How to Tell a Story: NPR’s Scott Simon & Ira Glass Reveal Their Secrets
What is it that makes you listen to someone else tell a story? It’s a question that is always important to writers, producers, filmmakers, reporters, and people on porches entertaining friends. If you want to make short films, or write a book, or be on the radio, or make speeches, you’ll probably want to be a lifelong learner when it comes to storytelling skills.
Today I found a couple of great videos featuring two successful radio storytellers, Scott Simon and Ira Glass, both of whom can be heard on National Public Radio. I found these links on D. Eric Franks’ great website for web video producers, Videopia. A long time ago, I was a morning radio news announcer at an NPR affiliate at the University of Alabama. I can tell you from personal experience that weaving a story with just words and sounds for radio is not nearly as easy as it is with video. But the principles of storytelling are timeless and universal, so anything you learn about it in one field can apply to another.
I invite you to watch these short pieces and think about how their suggestions can help improve your ability to win the attention, emotions and memories of your audience:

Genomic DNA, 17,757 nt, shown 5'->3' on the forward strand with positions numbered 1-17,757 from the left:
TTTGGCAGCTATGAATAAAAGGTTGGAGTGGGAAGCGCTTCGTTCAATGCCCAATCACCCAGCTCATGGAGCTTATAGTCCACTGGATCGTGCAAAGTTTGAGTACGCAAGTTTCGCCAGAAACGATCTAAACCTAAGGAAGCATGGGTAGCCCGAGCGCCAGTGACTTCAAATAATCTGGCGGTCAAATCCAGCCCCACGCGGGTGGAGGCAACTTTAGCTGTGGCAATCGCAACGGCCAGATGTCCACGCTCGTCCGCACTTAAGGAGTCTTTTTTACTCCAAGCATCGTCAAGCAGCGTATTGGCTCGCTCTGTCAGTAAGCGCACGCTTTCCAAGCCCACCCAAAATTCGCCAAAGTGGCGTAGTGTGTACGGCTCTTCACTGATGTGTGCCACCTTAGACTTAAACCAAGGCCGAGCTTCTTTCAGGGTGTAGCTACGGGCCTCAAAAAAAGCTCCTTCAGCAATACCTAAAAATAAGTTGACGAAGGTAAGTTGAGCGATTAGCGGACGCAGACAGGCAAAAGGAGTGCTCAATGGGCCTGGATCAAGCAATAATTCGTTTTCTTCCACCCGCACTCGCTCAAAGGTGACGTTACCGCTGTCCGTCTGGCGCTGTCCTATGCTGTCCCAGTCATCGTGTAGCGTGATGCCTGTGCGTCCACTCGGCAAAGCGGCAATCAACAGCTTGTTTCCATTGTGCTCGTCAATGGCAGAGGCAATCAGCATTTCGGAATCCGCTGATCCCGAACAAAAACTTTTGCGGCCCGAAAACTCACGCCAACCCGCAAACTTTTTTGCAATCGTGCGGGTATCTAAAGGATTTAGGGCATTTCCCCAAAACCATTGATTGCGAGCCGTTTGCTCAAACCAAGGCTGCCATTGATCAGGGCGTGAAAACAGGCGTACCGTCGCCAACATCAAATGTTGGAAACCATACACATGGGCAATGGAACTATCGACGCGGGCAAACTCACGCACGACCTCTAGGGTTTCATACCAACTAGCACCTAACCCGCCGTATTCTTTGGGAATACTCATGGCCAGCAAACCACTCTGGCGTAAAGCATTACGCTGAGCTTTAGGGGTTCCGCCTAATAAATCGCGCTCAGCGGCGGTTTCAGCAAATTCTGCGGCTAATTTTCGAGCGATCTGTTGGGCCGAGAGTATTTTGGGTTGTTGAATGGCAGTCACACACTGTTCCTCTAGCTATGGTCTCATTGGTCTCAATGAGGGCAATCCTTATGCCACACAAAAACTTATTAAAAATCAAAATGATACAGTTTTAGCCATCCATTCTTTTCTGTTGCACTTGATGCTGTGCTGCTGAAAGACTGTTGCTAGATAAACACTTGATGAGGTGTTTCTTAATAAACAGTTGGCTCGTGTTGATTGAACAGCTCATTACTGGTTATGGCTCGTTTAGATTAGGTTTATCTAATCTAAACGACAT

The Scott Simon video is part of the YouTube Reporters’ Center, which has lots of great videos for helping journalists improve their skills, and many of them work for storytellers in any medium.
And for today’s bonus video, it’s snowing in Alabama and many places across the Southeast today…
But unfortunately (or not, depending on your perspective), it’s not sticking yet, as of 2:30 p.m. CST. I found this beautiful video shot with the Canon 7D of a snowy day in Paris, where it definitely IS sticking:
What I found REALLY interesting about this video is that in the notes on its Vimeo page, the video creator says he edited it in CS4. I’m assuming he means Premiere Pro CS4, but it isn’t specific. I’m guessing he might have put it together with Premiere, but in doing some research I found out you can modify single video clips in Photoshop CS4 Extended, adding layers to modify them just like still images. Photoshop doesn’t have an editing timeline like Premiere, but being able to add adjustment layers or filters to change the look of a piece of video is a really amazing new way to use the old program. Here’s a link to a great tutorial on how to edit single video clips in Photoshop. Enjoy!